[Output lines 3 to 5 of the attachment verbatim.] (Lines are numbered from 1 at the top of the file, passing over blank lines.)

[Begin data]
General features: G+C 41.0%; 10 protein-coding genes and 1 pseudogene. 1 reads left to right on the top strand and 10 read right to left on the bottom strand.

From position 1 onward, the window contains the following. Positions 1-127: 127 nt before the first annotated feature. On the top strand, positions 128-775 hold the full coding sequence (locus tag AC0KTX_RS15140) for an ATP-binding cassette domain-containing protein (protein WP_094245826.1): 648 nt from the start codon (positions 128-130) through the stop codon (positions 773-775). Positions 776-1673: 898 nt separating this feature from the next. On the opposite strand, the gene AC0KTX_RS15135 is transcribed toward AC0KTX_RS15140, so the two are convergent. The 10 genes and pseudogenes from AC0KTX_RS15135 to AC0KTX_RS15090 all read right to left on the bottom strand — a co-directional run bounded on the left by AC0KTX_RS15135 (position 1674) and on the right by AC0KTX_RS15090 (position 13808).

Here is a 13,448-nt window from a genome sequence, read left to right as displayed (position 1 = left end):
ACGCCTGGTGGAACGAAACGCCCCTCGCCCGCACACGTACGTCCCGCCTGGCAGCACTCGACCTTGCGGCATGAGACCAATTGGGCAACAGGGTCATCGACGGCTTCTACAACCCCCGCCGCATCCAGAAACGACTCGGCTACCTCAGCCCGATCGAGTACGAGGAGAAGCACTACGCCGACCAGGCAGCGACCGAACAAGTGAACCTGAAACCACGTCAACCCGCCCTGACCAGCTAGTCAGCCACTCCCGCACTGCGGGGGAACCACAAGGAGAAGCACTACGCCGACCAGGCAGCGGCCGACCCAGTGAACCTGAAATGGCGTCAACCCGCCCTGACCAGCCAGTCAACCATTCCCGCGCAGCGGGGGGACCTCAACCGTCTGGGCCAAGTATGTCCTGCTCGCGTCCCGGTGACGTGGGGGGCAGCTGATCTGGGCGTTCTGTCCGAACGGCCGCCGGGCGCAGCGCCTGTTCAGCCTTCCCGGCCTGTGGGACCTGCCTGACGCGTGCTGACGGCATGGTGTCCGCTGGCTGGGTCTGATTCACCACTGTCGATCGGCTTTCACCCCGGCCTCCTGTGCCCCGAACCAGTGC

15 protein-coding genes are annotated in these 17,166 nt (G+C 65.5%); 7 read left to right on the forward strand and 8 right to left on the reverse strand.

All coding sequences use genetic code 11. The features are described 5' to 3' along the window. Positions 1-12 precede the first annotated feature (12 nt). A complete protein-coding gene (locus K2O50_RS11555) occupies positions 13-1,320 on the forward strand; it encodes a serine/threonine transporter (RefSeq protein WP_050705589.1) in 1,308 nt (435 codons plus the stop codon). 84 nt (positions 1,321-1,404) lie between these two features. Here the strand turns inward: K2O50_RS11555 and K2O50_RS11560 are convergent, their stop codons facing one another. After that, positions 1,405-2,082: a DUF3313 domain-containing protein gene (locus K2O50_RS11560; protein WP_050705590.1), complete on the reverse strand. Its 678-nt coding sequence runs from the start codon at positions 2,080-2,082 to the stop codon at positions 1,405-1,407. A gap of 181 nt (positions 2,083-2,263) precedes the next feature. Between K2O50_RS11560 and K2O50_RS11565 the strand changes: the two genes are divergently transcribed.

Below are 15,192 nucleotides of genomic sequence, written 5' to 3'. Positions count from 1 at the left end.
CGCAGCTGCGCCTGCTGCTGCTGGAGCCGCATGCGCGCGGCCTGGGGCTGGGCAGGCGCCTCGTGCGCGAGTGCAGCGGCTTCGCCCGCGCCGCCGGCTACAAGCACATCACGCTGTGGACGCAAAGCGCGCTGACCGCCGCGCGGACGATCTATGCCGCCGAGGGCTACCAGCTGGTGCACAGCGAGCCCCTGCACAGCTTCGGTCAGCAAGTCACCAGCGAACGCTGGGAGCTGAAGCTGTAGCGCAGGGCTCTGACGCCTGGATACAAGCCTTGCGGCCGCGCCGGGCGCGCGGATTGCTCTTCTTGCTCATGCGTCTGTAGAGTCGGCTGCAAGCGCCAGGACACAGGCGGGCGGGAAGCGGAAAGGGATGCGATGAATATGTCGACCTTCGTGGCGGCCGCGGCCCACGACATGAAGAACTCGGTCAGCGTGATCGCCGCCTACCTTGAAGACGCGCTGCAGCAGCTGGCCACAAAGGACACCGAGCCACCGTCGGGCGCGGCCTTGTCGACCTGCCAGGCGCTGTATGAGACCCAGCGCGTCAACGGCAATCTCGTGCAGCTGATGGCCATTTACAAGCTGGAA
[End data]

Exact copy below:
Here is a 13,448-nt window from a genome sequence, read left to right as displayed (position 1 = left end):
ACGCCTGGTGGAACGAAACGCCCCTCGCCCGCACACGTACGTCCCGCCTGGCAGCACTCGACCTTGCGGCATGAGACCAATTGGGCAACAGGGTCATCGACGGCTTCTACAACCCCCGCCGCATCCAGAAACGACTCGGCTACCTCAGCCCGATCGAGTACGAGGAGAAGCACTACGCCGACCAGGCAGCGACCGAACAAGTGAACCTGAAACCACGTCAACCCGCCCTGACCAGCTAGTCAGCCACTCCCGCACTGCGGGGGAACCACAAGGAGAAGCACTACGCCGACCAGGCAGCGGCCGACCCAGTGAACCTGAAATGGCGTCAACCCGCCCTGACCAGCCAGTCAACCATTCCCGCGCAGCGGGGGGACCTCAACCGTCTGGGCCAAGTATGTCCTGCTCGCGTCCCGGTGACGTGGGGGGCAGCTGATCTGGGCGTTCTGTCCGAACGGCCGCCGGGCGCAGCGCCTGTTCAGCCTTCCCGGCCTGTGGGACCTGCCTGACGCGTGCTGACGGCATGGTGTCCGCTGGCTGGGTCTGATTCACCACTGTCGATCGGCTTTCACCCCGGCCTCCTGTGCCCCGAACCAGTGC

15 protein-coding genes are annotated in these 17,166 nt (G+C 65.5%); 7 read left to right on the forward strand and 8 right to left on the reverse strand.